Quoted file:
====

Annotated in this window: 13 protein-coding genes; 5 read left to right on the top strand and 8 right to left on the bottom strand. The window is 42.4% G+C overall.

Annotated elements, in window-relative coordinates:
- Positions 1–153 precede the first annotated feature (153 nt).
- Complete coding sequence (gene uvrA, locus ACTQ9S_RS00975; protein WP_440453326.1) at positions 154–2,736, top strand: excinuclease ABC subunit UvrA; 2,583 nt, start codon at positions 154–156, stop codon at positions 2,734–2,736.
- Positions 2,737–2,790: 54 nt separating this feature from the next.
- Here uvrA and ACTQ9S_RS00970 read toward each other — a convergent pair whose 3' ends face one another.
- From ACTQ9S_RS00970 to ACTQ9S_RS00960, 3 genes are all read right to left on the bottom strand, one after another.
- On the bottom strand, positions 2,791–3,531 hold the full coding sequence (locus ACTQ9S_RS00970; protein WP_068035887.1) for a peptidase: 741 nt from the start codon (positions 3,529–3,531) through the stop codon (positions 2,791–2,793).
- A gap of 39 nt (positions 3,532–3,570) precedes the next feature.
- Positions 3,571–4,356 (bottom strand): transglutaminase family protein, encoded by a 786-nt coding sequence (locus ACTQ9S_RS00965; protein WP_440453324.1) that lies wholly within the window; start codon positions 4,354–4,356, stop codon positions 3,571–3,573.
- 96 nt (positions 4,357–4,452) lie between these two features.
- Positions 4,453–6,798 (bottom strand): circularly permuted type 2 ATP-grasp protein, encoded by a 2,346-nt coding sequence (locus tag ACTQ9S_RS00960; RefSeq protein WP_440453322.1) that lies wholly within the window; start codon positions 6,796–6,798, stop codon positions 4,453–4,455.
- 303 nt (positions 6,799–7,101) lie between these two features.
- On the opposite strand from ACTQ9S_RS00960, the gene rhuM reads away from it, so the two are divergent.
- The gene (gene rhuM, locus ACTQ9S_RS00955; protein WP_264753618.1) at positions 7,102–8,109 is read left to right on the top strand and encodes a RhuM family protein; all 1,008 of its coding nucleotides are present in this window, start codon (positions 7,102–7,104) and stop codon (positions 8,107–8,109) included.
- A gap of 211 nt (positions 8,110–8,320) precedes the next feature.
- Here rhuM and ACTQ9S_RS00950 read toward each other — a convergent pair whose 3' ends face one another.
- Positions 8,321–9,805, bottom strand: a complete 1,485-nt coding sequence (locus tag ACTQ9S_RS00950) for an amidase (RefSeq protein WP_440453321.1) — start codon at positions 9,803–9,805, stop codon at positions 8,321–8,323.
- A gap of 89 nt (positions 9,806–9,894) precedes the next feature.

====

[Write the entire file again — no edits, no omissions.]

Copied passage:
Annotated in this window: 13 protein-coding genes; 5 read left to right on the top strand and 8 right to left on the bottom strand. The window is 42.4% G+C overall.

Annotated elements, in window-relative coordinates:
- Positions 1–153 precede the first annotated feature (153 nt).
- Complete coding sequence (gene uvrA, locus ACTQ9S_RS00975; protein WP_440453326.1) at positions 154–2,736, top strand: excinuclease ABC subunit UvrA; 2,583 nt, start codon at positions 154–156, stop codon at positions 2,734–2,736.
- Positions 2,737–2,790: 54 nt separating this feature from the next.
- Here uvrA and ACTQ9S_RS00970 read toward each other — a convergent pair whose 3' ends face one another.
- From ACTQ9S_RS00970 to ACTQ9S_RS00960, 3 genes are all read right to left on the bottom strand, one after another.
- On the bottom strand, positions 2,791–3,531 hold the full coding sequence (locus ACTQ9S_RS00970; protein WP_068035887.1) for a peptidase: 741 nt from the start codon (positions 3,529–3,531) through the stop codon (positions 2,791–2,793).
- A gap of 39 nt (positions 3,532–3,570) precedes the next feature.
- Positions 3,571–4,356 (bottom strand): transglutaminase family protein, encoded by a 786-nt coding sequence (locus ACTQ9S_RS00965; protein WP_440453324.1) that lies wholly within the window; start codon positions 4,354–4,356, stop codon positions 3,571–3,573.
- 96 nt (positions 4,357–4,452) lie between these two features.
- Positions 4,453–6,798 (bottom strand): circularly permuted type 2 ATP-grasp protein, encoded by a 2,346-nt coding sequence (locus tag ACTQ9S_RS00960; RefSeq protein WP_440453322.1) that lies wholly within the window; start codon positions 6,796–6,798, stop codon positions 4,453–4,455.
- 303 nt (positions 6,799–7,101) lie between these two features.
- On the opposite strand from ACTQ9S_RS00960, the gene rhuM reads away from it, so the two are divergent.
- The gene (gene rhuM, locus ACTQ9S_RS00955; protein WP_264753618.1) at positions 7,102–8,109 is read left to right on the top strand and encodes a RhuM family protein; all 1,008 of its coding nucleotides are present in this window, start codon (positions 7,102–7,104) and stop codon (positions 8,107–8,109) included.
- A gap of 211 nt (positions 8,110–8,320) precedes the next feature.
- Here rhuM and ACTQ9S_RS00950 read toward each other — a convergent pair whose 3' ends face one another.
- Positions 8,321–9,805, bottom strand: a complete 1,485-nt coding sequence (locus tag ACTQ9S_RS00950) for an amidase (RefSeq protein WP_440453321.1) — start codon at positions 9,803–9,805, stop codon at positions 8,321–8,323.
- A gap of 89 nt (positions 9,806–9,894) precedes the next feature.